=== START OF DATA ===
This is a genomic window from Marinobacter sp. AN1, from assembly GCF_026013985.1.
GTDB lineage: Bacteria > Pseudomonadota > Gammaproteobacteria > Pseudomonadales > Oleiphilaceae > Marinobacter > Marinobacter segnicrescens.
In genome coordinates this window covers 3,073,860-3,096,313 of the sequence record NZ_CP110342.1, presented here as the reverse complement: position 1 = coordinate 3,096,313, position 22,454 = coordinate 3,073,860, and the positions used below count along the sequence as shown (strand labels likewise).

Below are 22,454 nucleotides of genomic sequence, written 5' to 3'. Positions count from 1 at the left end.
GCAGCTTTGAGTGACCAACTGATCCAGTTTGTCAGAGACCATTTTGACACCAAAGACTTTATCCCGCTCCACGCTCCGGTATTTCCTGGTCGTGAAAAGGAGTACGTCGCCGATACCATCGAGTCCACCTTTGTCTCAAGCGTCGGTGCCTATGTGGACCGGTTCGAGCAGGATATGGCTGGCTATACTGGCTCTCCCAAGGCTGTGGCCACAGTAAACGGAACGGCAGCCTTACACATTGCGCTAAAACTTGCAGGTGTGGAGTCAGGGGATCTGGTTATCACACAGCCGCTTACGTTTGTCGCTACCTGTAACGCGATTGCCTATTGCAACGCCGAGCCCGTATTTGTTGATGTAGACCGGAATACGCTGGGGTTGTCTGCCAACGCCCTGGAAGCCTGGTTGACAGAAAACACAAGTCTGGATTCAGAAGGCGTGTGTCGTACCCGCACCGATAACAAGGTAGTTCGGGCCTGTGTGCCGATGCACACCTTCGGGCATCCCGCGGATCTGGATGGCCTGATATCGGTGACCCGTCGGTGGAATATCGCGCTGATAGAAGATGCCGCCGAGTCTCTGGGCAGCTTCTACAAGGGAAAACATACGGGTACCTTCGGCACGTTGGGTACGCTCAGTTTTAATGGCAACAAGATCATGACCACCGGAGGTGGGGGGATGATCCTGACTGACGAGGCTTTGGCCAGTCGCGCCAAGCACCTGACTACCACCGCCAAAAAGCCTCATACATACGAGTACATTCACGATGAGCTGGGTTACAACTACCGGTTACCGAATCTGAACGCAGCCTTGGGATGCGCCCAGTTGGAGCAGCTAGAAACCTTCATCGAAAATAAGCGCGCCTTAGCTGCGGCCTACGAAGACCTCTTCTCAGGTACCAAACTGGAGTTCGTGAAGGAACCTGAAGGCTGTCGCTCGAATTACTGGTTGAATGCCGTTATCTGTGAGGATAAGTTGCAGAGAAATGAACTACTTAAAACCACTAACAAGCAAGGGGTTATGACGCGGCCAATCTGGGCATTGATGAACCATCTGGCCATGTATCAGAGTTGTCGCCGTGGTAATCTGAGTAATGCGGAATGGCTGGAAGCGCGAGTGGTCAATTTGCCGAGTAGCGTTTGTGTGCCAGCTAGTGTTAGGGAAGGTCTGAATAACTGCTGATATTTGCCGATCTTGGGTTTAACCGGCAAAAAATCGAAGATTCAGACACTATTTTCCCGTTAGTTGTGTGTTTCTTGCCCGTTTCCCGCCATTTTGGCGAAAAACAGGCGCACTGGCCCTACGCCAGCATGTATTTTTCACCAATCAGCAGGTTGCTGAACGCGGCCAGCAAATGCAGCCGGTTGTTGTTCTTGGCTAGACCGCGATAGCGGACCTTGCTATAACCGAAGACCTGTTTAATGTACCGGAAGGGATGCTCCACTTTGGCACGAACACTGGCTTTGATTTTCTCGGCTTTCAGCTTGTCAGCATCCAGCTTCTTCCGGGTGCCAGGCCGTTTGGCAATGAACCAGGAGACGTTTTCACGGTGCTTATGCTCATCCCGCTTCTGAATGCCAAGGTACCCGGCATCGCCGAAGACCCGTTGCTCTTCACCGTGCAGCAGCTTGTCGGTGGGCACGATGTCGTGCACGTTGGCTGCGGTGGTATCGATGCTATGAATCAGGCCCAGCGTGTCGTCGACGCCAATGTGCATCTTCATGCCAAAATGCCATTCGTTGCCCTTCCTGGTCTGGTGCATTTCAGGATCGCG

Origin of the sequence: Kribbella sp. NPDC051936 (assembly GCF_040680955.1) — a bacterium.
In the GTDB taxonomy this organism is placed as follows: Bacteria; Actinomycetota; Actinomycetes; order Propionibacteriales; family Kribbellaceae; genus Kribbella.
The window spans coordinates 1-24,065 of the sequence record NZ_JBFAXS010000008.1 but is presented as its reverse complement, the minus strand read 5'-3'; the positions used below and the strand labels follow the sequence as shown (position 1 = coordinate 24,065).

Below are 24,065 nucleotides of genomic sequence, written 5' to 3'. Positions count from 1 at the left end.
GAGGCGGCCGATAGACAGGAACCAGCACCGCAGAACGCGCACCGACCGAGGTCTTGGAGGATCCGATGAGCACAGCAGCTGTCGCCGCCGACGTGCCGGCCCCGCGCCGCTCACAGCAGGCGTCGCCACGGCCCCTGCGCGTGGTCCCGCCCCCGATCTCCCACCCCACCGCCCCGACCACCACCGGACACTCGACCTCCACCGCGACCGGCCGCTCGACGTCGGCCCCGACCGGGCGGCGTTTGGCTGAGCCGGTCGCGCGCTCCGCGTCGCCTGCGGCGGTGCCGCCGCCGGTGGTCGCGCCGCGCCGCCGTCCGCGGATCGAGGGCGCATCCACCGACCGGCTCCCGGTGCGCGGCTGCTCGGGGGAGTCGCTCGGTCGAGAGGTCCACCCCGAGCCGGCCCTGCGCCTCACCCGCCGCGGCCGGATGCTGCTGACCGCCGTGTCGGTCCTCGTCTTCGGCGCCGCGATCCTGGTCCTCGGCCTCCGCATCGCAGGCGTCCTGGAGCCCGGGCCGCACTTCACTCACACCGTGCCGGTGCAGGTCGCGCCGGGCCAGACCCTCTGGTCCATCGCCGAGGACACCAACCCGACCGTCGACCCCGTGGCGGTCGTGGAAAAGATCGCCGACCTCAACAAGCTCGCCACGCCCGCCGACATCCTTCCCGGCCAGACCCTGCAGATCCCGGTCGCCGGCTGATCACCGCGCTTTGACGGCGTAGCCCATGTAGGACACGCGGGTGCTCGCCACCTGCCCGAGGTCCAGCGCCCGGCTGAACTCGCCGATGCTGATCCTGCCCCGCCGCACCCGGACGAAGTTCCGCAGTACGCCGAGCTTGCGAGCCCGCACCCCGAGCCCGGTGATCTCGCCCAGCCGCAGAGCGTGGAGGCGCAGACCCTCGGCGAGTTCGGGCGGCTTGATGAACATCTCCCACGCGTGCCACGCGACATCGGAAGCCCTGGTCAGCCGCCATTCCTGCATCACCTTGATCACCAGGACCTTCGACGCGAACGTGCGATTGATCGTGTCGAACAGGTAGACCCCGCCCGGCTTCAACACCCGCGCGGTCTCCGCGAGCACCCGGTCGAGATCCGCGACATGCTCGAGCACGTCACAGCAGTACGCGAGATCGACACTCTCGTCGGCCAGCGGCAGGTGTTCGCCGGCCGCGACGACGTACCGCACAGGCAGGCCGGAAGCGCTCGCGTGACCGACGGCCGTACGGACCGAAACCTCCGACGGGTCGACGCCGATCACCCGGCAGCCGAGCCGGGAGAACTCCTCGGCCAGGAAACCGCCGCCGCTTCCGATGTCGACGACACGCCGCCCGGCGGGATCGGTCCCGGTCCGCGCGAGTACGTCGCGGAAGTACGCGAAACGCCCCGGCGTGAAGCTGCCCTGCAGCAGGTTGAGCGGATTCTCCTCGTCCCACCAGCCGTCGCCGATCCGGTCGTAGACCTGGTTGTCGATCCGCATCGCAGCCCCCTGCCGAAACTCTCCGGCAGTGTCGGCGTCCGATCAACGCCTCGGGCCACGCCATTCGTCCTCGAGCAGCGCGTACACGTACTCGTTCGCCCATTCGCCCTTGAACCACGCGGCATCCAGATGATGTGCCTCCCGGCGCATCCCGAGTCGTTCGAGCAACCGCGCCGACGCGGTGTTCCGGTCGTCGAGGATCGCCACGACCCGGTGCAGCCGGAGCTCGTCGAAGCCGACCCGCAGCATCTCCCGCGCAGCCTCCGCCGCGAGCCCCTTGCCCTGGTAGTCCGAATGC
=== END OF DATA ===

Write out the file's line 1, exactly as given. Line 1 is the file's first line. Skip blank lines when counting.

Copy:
This is a genomic window from Marinobacter sp. AN1, from assembly GCF_026013985.1.